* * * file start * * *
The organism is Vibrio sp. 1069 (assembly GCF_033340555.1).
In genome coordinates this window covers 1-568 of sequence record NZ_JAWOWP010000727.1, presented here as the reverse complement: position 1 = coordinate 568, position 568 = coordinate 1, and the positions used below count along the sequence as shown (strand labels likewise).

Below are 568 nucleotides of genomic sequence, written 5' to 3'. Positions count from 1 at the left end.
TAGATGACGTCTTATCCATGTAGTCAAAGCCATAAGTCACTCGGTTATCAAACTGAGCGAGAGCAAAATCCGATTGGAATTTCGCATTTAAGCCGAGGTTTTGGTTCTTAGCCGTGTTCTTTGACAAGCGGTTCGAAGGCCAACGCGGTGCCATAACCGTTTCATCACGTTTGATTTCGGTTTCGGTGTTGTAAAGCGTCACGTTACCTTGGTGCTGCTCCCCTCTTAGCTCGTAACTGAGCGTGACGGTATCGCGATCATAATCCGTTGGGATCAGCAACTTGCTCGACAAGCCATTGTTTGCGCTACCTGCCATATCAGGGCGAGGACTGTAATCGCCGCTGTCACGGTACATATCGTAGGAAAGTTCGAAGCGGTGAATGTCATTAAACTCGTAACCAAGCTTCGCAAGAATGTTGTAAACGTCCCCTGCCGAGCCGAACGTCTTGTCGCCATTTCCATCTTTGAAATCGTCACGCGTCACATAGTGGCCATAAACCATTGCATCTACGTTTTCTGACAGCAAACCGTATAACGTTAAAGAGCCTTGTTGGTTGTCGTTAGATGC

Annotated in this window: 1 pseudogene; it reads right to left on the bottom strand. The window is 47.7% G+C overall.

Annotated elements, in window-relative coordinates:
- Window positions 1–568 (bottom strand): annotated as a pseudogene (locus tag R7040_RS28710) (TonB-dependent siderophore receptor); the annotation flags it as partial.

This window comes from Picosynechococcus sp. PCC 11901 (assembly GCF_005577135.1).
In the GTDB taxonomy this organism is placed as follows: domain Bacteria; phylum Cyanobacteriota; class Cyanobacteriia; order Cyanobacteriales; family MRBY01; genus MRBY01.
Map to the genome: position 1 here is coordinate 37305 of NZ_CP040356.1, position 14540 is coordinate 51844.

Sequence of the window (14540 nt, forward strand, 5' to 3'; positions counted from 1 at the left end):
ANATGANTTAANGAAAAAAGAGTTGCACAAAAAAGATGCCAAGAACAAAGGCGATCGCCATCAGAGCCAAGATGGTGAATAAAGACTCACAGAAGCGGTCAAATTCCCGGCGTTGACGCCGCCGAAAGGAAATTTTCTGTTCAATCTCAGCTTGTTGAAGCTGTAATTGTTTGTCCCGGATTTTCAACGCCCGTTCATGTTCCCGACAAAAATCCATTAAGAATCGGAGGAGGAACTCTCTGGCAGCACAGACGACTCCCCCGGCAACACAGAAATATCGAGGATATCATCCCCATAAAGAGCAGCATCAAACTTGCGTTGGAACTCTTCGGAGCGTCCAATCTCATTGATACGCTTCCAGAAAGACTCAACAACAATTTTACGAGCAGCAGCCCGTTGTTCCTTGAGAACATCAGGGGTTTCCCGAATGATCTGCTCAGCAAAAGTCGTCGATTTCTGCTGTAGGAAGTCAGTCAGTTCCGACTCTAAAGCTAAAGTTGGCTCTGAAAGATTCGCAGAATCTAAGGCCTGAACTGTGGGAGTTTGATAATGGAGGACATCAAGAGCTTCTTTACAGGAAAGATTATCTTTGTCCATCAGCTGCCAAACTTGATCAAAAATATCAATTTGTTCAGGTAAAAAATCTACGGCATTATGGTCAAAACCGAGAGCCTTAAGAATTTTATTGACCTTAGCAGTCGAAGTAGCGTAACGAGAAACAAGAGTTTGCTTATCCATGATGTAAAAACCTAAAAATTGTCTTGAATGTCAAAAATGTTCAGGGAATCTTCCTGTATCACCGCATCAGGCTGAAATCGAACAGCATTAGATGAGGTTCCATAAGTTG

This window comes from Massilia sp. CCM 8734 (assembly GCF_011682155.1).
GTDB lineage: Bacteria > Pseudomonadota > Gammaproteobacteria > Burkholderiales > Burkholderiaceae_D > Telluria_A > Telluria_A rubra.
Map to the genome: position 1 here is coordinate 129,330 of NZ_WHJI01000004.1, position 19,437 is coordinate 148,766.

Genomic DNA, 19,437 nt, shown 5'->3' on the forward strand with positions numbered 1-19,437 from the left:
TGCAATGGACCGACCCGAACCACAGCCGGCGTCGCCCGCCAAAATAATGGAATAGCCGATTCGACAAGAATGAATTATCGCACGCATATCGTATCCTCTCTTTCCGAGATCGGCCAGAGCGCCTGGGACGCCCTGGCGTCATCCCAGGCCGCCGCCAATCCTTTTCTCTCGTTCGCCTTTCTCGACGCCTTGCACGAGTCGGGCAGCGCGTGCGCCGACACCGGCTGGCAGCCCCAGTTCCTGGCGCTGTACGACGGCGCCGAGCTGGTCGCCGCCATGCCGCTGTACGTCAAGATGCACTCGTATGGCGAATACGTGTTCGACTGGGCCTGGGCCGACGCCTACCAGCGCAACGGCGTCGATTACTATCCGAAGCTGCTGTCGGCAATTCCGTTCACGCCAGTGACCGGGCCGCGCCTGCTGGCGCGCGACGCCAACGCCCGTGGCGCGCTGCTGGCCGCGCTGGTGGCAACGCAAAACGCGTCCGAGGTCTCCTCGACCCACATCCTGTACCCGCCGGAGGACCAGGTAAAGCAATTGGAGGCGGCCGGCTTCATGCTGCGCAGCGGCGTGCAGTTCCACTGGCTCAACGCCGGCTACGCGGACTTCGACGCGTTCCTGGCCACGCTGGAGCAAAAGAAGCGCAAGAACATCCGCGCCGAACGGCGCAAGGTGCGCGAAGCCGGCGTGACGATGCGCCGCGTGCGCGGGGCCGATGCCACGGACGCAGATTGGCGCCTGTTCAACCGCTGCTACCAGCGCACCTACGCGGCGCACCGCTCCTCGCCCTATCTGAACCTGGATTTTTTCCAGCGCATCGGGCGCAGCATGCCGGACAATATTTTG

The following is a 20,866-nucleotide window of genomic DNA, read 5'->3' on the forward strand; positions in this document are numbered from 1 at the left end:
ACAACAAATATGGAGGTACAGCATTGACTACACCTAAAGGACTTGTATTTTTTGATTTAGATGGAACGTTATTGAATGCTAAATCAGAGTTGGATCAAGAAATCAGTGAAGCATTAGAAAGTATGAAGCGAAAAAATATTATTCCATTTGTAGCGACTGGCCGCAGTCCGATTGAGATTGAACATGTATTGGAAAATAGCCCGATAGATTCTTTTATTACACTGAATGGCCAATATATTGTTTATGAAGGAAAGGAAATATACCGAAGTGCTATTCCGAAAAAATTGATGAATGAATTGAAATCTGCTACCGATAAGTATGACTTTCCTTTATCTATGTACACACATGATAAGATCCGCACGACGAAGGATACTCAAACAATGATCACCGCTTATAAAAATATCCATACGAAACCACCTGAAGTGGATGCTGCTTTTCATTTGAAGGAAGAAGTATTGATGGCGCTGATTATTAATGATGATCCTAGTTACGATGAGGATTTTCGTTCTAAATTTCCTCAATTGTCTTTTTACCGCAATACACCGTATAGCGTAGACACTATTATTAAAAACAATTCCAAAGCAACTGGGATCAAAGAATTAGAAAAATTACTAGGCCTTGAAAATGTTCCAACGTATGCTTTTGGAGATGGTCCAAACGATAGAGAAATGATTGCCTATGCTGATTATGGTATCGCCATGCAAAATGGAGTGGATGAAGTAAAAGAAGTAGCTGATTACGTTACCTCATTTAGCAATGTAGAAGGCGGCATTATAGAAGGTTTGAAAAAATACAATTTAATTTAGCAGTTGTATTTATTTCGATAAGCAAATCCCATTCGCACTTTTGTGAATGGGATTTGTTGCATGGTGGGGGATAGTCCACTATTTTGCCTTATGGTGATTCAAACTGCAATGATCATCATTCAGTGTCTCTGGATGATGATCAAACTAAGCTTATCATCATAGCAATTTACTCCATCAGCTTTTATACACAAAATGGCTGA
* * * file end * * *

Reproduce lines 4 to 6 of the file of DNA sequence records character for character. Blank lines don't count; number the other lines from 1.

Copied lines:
TAGATGACGTCTTATCCATGTAGTCAAAGCCATAAGTCACTCGGTTATCAAACTGAGCGAGAGCAAAATCCGATTGGAATTTCGCATTTAAGCCGAGGTTTTGGTTCTTAGCCGTGTTCTTTGACAAGCGGTTCGAAGGCCAACGCGGTGCCATAACCGTTTCATCACGTTTGATTTCGGTTTCGGTGTTGTAAAGCGTCACGTTACCTTGGTGCTGCTCCCCTCTTAGCTCGTAACTGAGCGTGACGGTATCGCGATCATAATCCGTTGGGATCAGCAACTTGCTCGACAAGCCATTGTTTGCGCTACCTGCCATATCAGGGCGAGGACTGTAATCGCCGCTGTCACGGTACATATCGTAGGAAAGTTCGAAGCGGTGAATGTCATTAAACTCGTAACCAAGCTTCGCAAGAATGTTGTAAACGTCCCCTGCCGAGCCGAACGTCTTGTCGCCATTTCCATCTTTGAAATCGTCACGCGTCACATAGTGGCCATAAACCATTGCATCTACGTTTTCTGACAGCAAACCGTATAACGTTAAAGAGCCTTGTTGGTTGTCGTTAGATGC

Annotated in this window: 1 pseudogene; it reads right to left on the bottom strand. The window is 47.7% G+C overall.

Annotated elements, in window-relative coordinates: